The Real Sources of Right-Wing Paranoia

by Rich Rubenstein on January 13, 2011 · 2 comments

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Let’s Get This Straight: There is No Leftist Equivalent to the Right’s Violent Rhetoric | | AlterNet.

Melissa McEwan’s well-documented article for AlterNet is right on the money, as far as it goes.  The problem is that it doesn’t go far enough.  As Melissa says, to maintain that the source of today’s polluted political atmosphere is some form of generalized “extremism” or “incivility” creates a false equivalence between right-wing and left-liberal rhetoric, and exonerates the Far Right of all responsibility for acts of violence like Jared Loughboro’s.

Barack Obama offered the same exoneration, for the same reasons, in his beautifully written and moving but politically vacuous Tucscon address.  Let’s all be nicer to each other, more empathetic, etc.  But what remains unanswered is the critical question: What are the underlying sources of incivility and extremism? To hear some liberals talk about it, one might imagine that the real cause was the rhetoric of Glenn Beck or Sarah Palin.  But this is nothing more than the old “outside agitator” of social discontent dressed in liberal garb.

True, left-liberal political speech has generally been more pacific than that of conservative firebrands like Beck, O’Reilly, and Limbaugh.  But the liberals bear another kind of responsibility for the current wave of paranoia and hatred directed at government officials, non-whites, immigrants, Muslims, GLTB folks, and other “enemies within.”  Right-wingers are not idiot robots whipped into a violent frenzy by a few hatemongers.  They are participants in a mass movement whose real (but unacknowledged) source of  psychic energy is the failure of American business and its political representatives to solve basic social problems.

Corporate America and its political minions (including the eloquent Mr. Obama, I’m sorry to say) apparently don’t have a clue about solving the problems of 15 million unemployed, millions more fearing the loss of precarious jobs, declining family incomes, deindustrialization of vast regions, unbridled financial speculation, declining public services, shattered rural and urban communities, jammed prisons, and endless foreign wars.  The failure to solve these problems by imagining and implementing needed structural changes is what makes people seek out scapegoats and respond to the violent, paranoic rhetoric of figures like Glenn Beck.   It is this failure that produces widespread feelings of helplessness, victimization, fear, and rage, and sets the stage for fascistic speech and violent behavior.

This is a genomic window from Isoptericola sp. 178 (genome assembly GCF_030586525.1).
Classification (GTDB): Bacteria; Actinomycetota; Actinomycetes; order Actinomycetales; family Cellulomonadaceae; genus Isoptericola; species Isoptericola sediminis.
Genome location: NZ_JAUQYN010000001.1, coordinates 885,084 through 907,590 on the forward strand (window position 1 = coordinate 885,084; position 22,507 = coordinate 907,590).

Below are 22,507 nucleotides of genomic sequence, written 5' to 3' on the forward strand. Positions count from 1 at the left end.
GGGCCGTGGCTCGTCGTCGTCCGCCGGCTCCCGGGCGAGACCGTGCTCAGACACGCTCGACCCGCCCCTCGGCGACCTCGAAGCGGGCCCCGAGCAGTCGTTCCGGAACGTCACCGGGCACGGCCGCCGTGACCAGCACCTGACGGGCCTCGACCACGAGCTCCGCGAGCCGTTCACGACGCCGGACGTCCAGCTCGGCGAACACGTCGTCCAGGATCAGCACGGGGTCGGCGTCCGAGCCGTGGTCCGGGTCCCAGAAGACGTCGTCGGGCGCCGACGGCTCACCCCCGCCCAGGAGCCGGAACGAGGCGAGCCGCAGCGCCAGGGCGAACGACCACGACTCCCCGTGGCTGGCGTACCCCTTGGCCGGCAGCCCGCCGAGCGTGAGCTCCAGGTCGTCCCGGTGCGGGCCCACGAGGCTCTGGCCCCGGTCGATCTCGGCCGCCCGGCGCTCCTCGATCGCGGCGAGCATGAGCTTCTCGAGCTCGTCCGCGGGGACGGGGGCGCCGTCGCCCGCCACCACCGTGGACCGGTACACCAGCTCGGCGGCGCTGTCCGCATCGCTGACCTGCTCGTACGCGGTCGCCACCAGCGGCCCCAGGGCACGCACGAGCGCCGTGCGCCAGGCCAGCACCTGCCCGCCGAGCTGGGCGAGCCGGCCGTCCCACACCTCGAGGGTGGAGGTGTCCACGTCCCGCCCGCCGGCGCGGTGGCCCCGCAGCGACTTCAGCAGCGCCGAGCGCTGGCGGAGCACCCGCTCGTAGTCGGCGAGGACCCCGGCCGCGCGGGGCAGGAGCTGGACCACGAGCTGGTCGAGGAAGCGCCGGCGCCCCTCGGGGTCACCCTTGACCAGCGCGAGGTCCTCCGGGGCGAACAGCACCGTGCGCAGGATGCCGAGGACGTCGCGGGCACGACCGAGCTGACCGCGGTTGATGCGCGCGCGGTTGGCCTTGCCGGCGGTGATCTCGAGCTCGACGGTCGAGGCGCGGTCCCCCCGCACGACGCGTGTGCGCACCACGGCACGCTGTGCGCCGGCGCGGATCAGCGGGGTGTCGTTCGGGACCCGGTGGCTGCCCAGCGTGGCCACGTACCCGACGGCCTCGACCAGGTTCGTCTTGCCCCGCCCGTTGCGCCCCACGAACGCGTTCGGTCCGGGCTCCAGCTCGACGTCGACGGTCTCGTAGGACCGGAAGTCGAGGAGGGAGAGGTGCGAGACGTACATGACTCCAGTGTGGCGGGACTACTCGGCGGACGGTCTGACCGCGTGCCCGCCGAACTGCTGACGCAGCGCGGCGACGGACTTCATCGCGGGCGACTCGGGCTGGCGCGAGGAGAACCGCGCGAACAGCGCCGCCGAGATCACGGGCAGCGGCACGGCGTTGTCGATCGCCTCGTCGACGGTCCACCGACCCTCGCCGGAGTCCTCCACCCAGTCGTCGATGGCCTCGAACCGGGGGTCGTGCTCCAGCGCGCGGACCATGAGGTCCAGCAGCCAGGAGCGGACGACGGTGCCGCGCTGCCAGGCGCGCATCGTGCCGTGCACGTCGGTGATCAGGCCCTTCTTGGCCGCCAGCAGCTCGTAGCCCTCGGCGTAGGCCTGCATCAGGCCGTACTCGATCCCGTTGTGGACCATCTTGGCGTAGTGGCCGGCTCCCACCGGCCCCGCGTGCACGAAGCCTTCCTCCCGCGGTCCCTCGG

If neither liberals nor conservatives recognize this openly, it may be because to do so would be to admit their own intellectual bankruptcy.  Yes, Obama gave a nice speech.  But unless this country’s real problems are identified and addressed, lecturing us on civility and empathy will have the same effect as a very good Sunday sermon — all but forgotten on Stormy Monday.

{ 2 comments… read them below or add one }

inflammatus January 14, 2011 at 9:19 am

agree with everything here except the implicit connection to the arizona shooting when you talk about “set(ting) the stage for fascistic speech and violent behavior.” i don’t know all the facts about loughner’s biography, but from what i can tell, the only thing that could have kept him from killing people is if you couldn’t buy guns (or ammo) at every walmart in arizona. the idea that “inflammatory rhetoric” “led to” this is just what you said, it’s liberal mccarthyism–and it’s a logical corollary of the way liberals, in large numbers, have condemned wikileaks for its own breach of political “civility.”


Rich Rubenstein January 25, 2011 at 10:21 pm

Dear Inflammatus,
Hold on a second, compadre. I deliberately did NOT say that Loughboro’s acts were inspired by violent right wing rhetoric, since I have no idea what was in his head. I agree that to jump to this conclusion is a kind of mccarthyism. What I said was that the failure to solve basic social problems sets the stage for violence, which I think it does.
It’s also worth noting, though, that the connection between a political “atmosphere” and particular violent behaviors is not well understood. The deranged person who shot up the National Holocaust Museum, killing a guard, was apparently a long-time reader of anti-Semitic literature. There you have poison inside and outside the mind — some sort of connection, although certainly not a simple “outside cause” of his behavior. But you are right. One has to remain agnostic about Loughboro until we learn more about him.


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